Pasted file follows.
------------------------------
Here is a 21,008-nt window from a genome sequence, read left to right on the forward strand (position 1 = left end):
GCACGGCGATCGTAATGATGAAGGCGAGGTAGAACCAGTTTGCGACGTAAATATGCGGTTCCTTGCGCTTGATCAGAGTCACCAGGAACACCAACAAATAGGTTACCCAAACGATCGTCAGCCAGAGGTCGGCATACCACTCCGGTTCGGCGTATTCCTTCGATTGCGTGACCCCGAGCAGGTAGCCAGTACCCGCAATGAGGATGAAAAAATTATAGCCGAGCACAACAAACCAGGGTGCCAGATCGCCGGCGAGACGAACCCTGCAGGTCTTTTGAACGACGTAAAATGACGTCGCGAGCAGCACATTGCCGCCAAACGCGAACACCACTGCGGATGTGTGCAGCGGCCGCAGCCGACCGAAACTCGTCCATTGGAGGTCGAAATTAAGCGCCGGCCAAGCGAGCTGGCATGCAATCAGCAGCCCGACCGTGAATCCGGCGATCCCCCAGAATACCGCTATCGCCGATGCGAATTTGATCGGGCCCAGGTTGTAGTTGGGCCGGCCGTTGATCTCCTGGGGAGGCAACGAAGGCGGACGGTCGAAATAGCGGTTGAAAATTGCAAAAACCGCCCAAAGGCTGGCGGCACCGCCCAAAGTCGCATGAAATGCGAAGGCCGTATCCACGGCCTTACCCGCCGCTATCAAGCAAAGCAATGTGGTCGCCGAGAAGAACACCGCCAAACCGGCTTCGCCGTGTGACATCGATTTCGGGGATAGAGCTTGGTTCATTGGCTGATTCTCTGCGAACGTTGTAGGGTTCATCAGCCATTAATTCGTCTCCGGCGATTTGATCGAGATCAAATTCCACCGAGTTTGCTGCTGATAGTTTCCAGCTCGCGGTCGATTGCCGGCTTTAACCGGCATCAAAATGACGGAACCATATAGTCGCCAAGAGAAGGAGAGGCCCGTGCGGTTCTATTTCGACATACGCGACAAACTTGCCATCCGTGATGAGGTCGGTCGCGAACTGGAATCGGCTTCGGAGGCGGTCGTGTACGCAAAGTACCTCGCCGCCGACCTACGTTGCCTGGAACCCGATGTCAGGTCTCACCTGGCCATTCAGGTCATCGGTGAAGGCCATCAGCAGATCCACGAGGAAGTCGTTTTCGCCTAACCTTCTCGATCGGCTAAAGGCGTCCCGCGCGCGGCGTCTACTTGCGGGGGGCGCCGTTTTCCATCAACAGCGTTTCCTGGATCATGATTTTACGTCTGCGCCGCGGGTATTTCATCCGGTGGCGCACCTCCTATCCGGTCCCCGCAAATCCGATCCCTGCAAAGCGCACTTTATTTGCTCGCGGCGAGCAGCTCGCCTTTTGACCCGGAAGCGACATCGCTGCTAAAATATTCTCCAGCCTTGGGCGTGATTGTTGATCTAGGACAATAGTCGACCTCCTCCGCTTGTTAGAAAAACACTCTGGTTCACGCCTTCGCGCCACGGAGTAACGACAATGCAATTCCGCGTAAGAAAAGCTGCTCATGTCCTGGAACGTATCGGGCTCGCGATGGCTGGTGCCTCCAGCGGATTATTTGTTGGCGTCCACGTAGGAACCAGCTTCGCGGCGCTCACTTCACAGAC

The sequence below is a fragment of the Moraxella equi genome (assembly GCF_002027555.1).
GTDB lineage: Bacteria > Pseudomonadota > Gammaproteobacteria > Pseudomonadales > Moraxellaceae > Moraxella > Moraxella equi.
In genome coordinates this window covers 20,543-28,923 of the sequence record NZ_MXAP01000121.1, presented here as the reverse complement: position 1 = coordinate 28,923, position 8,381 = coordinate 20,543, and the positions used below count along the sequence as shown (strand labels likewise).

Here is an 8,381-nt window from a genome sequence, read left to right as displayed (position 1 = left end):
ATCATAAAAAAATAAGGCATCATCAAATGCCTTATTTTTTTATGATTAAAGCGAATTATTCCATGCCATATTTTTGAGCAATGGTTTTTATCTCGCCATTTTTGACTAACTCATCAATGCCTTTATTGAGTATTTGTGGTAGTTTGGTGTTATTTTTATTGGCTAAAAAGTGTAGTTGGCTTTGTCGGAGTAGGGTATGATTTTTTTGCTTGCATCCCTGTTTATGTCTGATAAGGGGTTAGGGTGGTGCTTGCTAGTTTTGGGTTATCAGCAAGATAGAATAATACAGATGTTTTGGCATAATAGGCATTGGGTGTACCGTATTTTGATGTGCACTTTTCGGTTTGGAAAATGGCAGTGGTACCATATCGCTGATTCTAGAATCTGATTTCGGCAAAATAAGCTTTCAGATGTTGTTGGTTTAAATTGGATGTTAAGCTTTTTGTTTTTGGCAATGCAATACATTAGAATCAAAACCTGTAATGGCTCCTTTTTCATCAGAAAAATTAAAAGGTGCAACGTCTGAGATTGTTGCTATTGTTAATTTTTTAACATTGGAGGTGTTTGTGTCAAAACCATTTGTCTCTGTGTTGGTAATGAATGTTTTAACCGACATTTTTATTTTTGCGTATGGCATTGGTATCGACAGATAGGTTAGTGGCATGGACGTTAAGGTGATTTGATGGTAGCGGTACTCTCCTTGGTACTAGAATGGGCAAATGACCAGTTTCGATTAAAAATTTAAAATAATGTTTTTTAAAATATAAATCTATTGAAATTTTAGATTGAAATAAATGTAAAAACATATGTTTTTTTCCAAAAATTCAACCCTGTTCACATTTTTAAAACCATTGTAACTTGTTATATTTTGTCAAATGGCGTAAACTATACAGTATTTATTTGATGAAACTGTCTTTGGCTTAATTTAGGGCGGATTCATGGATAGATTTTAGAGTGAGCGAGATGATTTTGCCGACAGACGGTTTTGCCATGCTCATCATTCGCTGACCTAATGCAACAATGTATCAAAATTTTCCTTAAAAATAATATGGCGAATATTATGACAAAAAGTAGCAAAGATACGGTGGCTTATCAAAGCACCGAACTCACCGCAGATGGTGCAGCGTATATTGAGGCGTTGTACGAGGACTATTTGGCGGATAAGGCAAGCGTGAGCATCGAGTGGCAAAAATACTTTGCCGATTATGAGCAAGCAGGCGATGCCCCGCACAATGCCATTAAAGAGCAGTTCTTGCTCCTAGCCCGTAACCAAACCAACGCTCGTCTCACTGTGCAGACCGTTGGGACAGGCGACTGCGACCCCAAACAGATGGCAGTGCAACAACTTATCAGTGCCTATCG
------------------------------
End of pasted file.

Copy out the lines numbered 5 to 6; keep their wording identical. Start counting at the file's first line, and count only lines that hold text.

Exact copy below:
In genome coordinates this window covers 20,543-28,923 of the sequence record NZ_MXAP01000121.1, presented here as the reverse complement: position 1 = coordinate 28,923, position 8,381 = coordinate 20,543, and the positions used below count along the sequence as shown (strand labels likewise).

Here is an 8,381-nt window from a genome sequence, read left to right as displayed (position 1 = left end):